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Safety and efficacy of the pipeline embolization device for treatment of small vs. large aneurysms: a systematic review and meta-analysis

Neurosurg Rev. 2023 Oct 26;46(1):284. doi: 10.1007/s10143-023-02192-0.


Flow diversion with the pipeline embolization device (PED) is increasingly used to treat intracranial aneurysms with high obliteration rates and low morbidity. However, long-term (≥ 1 year) angiographic and clinical outcomes still require further investigation. The aim of this study was to compare the occlusion and complication rates for small (< 10 mm) versus large (10-25 mm) aneurysms at long-term following treatment with PED. A systematic review and meta-analysis were performed in compliance with the Preferred Reporting Items for Systematic Reviews and Meta-Analyses. We conducted a comprehensive search of English language databases including Ovid MEDLINE and Epub Ahead of Print, In-Process, and Daily, Ovid EMBASE, Ovid Cochrane Central Register of Controlled Trials, Ovid Cochrane Database of Systematic Reviews, and Scopus. Our studies included a minimum of 10 patients treated with PED for small vs. large aneurysms and with at least 12 months of follow-up. The primary safety endpoint was the rate of clinical complications measured by the occurrence of symptomatic stroke (confirmed clinically and radiographically), intracranial hemorrhage, or aneurysmal rupture. The primary efficacy endpoint was the complete aneurysm occlusion rate. Our analysis included 19 studies with 1277 patients and 1493 aneurysms. Of those, 1378 aneurysms met our inclusion criteria. The mean age was 53.9 years, and most aneurysms were small (89.75%; N = 1340) in women (79.1%; N = 1010). The long-term occlusion rate was 73% (95%, CI 65 to 80%) in small compared to 84% (95%, CI 76 to 90%) in large aneurysms (p < 0.01). The symptomatic thromboembolic complication rate was 5% (95%, CI 3 to 9%) in small compared to 7% (95%, CI 4 to 13%) in large aneurysms (p = 0.01). The rupture rate was 2% vs. 4% (p = 0.92), and the rate of intracranial hemorrhage was 2% vs. 4% (p = 0.96) for small vs. large aneurysms, respectively; however, these differences were not statistically significant. The long-term occlusion rate after PED treatment is higher in large vs. small aneurysms. Symptomatic thromboembolic rates with stroke are also higher in large vs. small aneurysms. The difference in the rates of aneurysm rupture and intracranial hemorrhage was insignificant. Although the PED seems a safe and effective treatment for small and large aneurysms, further studies are required to clarify how occlusion rate and morbidity are affected by aneurysm size.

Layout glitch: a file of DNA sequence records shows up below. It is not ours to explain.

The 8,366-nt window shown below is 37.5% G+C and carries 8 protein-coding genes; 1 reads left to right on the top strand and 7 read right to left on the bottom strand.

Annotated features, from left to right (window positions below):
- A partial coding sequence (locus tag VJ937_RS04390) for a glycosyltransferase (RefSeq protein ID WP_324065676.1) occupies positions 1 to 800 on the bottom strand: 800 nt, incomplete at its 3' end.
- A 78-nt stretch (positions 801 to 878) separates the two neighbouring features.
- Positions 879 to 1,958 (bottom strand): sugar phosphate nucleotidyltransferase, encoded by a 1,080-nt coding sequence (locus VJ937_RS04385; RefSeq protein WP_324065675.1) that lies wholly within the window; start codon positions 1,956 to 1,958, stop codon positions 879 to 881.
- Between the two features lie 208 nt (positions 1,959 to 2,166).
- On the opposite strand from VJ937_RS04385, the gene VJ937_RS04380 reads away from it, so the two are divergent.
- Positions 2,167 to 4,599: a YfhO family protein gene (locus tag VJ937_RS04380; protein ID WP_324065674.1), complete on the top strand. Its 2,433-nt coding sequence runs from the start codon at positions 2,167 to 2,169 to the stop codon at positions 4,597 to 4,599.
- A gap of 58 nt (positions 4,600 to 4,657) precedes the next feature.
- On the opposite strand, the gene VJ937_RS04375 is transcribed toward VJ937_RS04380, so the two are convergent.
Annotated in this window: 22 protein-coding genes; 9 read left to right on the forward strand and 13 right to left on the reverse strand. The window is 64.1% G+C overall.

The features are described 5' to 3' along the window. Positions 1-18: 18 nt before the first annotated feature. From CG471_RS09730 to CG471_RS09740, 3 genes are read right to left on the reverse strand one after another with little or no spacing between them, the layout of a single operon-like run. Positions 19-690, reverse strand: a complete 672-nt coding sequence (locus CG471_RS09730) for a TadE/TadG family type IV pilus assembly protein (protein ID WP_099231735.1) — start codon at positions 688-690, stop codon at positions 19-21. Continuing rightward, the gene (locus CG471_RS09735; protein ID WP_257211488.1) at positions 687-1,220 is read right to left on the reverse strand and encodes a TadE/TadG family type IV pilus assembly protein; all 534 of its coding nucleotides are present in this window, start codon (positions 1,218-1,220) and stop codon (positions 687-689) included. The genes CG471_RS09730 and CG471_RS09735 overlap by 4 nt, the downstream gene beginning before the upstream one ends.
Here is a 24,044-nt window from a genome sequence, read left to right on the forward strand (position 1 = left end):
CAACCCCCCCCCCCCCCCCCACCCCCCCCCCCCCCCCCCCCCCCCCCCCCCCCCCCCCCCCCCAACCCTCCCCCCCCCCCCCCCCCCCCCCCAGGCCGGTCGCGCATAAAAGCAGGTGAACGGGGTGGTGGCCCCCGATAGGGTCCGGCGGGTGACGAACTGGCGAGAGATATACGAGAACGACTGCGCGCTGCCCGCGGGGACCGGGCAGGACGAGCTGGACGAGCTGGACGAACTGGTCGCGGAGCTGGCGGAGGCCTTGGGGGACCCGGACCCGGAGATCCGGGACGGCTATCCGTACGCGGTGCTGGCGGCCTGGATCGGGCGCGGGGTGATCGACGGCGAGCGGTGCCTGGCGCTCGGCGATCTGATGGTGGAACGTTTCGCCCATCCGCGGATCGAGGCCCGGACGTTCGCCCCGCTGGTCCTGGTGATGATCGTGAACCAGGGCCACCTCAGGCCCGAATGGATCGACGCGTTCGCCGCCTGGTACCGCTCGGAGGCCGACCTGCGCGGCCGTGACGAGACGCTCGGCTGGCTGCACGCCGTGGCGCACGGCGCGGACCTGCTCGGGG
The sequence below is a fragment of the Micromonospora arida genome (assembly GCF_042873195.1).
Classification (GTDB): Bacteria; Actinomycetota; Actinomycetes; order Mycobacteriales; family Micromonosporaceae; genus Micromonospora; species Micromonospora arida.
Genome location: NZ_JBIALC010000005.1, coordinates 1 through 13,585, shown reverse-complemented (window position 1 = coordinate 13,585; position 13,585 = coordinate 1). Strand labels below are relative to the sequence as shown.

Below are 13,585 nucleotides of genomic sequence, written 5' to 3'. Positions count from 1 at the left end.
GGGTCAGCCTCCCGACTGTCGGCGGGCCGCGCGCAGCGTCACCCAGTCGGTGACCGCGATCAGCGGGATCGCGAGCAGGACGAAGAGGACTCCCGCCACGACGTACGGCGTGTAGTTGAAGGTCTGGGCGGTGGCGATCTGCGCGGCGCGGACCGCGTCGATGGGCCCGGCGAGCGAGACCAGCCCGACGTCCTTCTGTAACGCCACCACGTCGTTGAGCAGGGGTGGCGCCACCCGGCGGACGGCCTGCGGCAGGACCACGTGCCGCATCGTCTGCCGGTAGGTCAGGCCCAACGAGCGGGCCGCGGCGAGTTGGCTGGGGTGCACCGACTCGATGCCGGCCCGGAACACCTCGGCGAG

PMID:37882896 | DOI:10.1007/s10143-023-02192-0

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